Required Tools and Equipment

  • Gloves

  • Respirator (if in enclosed space)

  • Scraper to remove print from bed

  • Isopropyl alcohol for cleaning

  • UV light for curing

  • Funnel (transfer resin from different containers)

  • Paper towels for cleaning small spills and resting resin soaked objects on

  • Snippers/cutters to remove support material

Setting Up the Form 2

The Form 2 requires minimal set-up and is designed for ease of use; following the steps given by the printer should help guide anyone attempting resin printing.

First, ensure that the printer is plugged in and connected to the internet. The power cable and ethernet cord should be plugged into the back of the machine. If not connected via ethernet, navigate to the WIFI tab on the printer’s touch screen and connect via WIFI.


This step is very important. The printer must be level; there is a small levelling disc that can be used to raise or lower each foot.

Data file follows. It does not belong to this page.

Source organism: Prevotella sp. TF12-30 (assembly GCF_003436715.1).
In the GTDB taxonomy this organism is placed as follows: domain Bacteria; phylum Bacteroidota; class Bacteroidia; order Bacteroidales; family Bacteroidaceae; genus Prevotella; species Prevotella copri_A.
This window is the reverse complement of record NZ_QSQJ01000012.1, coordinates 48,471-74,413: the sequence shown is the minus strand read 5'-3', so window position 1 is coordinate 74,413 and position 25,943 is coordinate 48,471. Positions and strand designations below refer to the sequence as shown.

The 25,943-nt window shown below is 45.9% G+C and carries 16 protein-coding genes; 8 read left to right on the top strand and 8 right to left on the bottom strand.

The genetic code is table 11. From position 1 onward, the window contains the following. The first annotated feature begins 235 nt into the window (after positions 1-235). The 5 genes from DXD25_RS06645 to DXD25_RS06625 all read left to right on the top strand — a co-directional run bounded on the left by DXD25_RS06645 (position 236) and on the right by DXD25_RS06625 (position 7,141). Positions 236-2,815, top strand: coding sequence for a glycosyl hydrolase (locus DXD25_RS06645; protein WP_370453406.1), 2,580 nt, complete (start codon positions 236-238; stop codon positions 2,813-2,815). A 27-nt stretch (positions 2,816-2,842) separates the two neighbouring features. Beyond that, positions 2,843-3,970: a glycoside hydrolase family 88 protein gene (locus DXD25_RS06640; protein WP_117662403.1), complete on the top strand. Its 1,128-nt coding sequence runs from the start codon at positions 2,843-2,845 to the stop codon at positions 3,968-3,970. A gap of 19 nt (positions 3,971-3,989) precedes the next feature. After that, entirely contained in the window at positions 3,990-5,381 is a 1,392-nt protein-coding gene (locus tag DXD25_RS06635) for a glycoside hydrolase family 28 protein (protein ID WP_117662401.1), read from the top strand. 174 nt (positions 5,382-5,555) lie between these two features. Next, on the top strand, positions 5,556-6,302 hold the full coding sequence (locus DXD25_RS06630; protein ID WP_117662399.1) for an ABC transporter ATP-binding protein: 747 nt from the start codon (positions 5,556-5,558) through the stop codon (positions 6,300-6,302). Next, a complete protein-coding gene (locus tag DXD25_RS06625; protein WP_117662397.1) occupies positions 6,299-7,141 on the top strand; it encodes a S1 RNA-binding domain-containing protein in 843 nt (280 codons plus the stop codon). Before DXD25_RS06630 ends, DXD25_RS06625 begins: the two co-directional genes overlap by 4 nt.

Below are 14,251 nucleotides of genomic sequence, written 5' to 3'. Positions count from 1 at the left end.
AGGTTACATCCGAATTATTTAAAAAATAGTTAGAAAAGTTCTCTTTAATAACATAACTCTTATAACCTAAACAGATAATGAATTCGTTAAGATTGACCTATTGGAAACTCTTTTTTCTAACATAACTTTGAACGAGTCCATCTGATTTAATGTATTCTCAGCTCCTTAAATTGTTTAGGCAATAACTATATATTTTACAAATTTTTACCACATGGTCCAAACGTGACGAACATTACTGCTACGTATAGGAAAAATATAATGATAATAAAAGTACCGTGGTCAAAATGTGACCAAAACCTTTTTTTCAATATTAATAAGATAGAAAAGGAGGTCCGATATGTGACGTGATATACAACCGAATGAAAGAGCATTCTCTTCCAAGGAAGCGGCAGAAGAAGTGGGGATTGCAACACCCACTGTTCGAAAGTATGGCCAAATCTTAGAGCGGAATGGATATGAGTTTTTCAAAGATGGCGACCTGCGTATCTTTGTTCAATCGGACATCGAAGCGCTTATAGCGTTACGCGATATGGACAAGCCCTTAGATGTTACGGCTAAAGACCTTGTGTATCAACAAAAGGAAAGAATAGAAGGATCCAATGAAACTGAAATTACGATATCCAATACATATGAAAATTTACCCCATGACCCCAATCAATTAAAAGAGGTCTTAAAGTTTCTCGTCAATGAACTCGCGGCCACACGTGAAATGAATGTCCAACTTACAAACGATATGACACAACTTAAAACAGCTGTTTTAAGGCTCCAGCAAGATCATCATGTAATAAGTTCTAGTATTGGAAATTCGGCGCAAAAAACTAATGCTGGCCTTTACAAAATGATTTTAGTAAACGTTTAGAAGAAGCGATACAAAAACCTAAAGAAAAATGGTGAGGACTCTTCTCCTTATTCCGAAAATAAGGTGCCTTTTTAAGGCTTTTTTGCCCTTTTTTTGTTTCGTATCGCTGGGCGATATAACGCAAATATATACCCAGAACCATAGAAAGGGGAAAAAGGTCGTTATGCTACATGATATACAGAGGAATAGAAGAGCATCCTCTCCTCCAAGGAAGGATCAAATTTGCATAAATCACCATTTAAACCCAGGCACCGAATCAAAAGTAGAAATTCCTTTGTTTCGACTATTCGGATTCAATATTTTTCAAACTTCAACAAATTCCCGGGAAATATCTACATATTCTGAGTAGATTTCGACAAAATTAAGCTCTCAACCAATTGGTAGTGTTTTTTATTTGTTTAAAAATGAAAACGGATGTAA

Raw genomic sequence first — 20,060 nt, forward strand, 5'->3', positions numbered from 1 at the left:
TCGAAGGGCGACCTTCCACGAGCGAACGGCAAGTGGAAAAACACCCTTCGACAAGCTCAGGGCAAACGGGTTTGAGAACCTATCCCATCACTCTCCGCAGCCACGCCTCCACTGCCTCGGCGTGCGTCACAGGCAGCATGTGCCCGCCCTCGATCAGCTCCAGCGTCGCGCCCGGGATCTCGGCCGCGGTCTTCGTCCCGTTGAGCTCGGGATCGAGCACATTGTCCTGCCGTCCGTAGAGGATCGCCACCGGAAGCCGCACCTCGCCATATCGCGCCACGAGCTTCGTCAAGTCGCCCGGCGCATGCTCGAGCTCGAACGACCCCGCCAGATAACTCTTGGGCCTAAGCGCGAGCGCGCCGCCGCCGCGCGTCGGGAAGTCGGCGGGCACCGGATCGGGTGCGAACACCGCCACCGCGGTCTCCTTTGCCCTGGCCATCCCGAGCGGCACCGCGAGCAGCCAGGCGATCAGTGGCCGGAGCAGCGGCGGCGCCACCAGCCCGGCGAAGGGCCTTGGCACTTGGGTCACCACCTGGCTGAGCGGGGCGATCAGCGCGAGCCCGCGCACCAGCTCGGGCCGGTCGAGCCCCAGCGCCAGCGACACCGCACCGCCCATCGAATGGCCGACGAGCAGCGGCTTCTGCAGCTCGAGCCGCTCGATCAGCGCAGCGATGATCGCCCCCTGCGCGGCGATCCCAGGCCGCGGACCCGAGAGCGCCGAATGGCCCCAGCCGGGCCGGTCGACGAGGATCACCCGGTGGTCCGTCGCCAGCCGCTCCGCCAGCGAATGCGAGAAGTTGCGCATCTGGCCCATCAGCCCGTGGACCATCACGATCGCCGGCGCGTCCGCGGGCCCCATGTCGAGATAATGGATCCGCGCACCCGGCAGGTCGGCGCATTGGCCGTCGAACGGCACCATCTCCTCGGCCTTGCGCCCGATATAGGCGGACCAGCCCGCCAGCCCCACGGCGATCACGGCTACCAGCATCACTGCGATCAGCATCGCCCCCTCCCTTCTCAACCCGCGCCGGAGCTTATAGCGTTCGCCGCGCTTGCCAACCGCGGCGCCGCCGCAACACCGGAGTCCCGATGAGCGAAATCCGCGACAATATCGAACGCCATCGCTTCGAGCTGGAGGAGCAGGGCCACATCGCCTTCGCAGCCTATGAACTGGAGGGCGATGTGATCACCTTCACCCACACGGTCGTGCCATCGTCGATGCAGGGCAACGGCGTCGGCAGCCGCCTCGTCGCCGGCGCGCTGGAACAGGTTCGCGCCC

If not level, the printer will show what foot must be adjusted on the touchscreen.


The printer needs the back right corner raised to be level.

Inserting Resin tank

After levelling, the resin tank can be inserted. There are small feet on the resin tray that correspond with holes on the printer. A minimal amount of force is required to lock the resin tank in. There is a wiper that sits across the length of the resin tank; this must be locked in as shown below. The wiper keeps the resin from sitting too long and will be active during printing.


Make sure the build platform is secure. The platform or bed slides onto a metal rod and is secured by a small cam mechanism.


Inserting Resin

Now the resin can be inserted into the printer. This can be done by pouring the resin into the tray and then inserting the cartridge in the back. Make sure to shake the bottle for 30 seconds before pouring to ensure it is well mixed. The Form 2 takes specialised resin cartridges that fit into the back of the printer.